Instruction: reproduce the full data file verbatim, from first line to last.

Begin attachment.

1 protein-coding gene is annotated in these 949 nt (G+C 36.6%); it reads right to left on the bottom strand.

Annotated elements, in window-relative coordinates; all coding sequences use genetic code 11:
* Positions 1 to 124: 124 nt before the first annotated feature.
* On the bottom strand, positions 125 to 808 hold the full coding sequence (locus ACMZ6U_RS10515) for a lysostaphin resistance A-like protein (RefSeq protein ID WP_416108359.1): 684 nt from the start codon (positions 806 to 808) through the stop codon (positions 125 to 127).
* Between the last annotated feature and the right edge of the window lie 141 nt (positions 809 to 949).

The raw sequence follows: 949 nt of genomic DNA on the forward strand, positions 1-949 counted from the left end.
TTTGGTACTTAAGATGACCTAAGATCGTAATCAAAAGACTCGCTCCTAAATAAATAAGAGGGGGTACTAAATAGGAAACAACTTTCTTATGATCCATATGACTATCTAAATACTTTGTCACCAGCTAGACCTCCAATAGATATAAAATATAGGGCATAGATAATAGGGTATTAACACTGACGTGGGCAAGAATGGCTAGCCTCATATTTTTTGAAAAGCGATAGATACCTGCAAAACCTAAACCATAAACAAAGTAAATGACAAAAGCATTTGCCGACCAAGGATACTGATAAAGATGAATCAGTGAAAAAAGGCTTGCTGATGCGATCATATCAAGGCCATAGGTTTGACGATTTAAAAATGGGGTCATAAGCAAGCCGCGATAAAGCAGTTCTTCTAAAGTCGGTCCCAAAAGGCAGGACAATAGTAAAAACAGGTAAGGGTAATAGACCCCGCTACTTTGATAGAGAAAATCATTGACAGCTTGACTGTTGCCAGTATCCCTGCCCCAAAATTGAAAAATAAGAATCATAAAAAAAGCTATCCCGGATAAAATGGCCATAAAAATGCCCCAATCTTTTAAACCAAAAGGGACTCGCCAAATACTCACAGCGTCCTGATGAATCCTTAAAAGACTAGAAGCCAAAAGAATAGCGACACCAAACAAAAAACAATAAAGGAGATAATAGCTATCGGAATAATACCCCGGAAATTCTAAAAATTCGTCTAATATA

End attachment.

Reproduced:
1 protein-coding gene is annotated in these 949 nt (G+C 36.6%); it reads right to left on the bottom strand.

Annotated elements, in window-relative coordinates; all coding sequences use genetic code 11:
* Positions 1 to 124: 124 nt before the first annotated feature.
* On the bottom strand, positions 125 to 808 hold the full coding sequence (locus ACMZ6U_RS10515) for a lysostaphin resistance A-like protein (RefSeq protein ID WP_416108359.1): 684 nt from the start codon (positions 806 to 808) through the stop codon (positions 125 to 127).
* Between the last annotated feature and the right edge of the window lie 141 nt (positions 809 to 949).

The raw sequence follows: 949 nt of genomic DNA on the forward strand, positions 1-949 counted from the left end.
TTTGGTACTTAAGATGACCTAAGATCGTAATCAAAAGACTCGCTCCTAAATAAATAAGAGGGGGTACTAAATAGGAAACAACTTTCTTATGATCCATATGACTATCTAAATACTTTGTCACCAGCTAGACCTCCAATAGATATAAAATATAGGGCATAGATAATAGGGTATTAACACTGACGTGGGCAAGAATGGCTAGCCTCATATTTTTTGAAAAGCGATAGATACCTGCAAAACCTAAACCATAAACAAAGTAAATGACAAAAGCATTTGCCGACCAAGGATACTGATAAAGATGAATCAGTGAAAAAAGGCTTGCTGATGCGATCATATCAAGGCCATAGGTTTGACGATTTAAAAATGGGGTCATAAGCAAGCCGCGATAAAGCAGTTCTTCTAAAGTCGGTCCCAAAAGGCAGGACAATAGTAAAAACAGGTAAGGGTAATAGACCCCGCTACTTTGATAGAGAAAATCATTGACAGCTTGACTGTTGCCAGTATCCCTGCCCCAAAATTGAAAAATAAGAATCATAAAAAAAGCTATCCCGGATAAAATGGCCATAAAAATGCCCCAATCTTTTAAACCAAAAGGGACTCGCCAAATACTCACAGCGTCCTGATGAATCCTTAAAAGACTAGAAGCCAAAAGAATAGCGACACCAAACAAAAAACAATAAAGGAGATAATAGCTATCGGAATAATACCCCGGAAATTCTAAAAATTCGTCTAATATA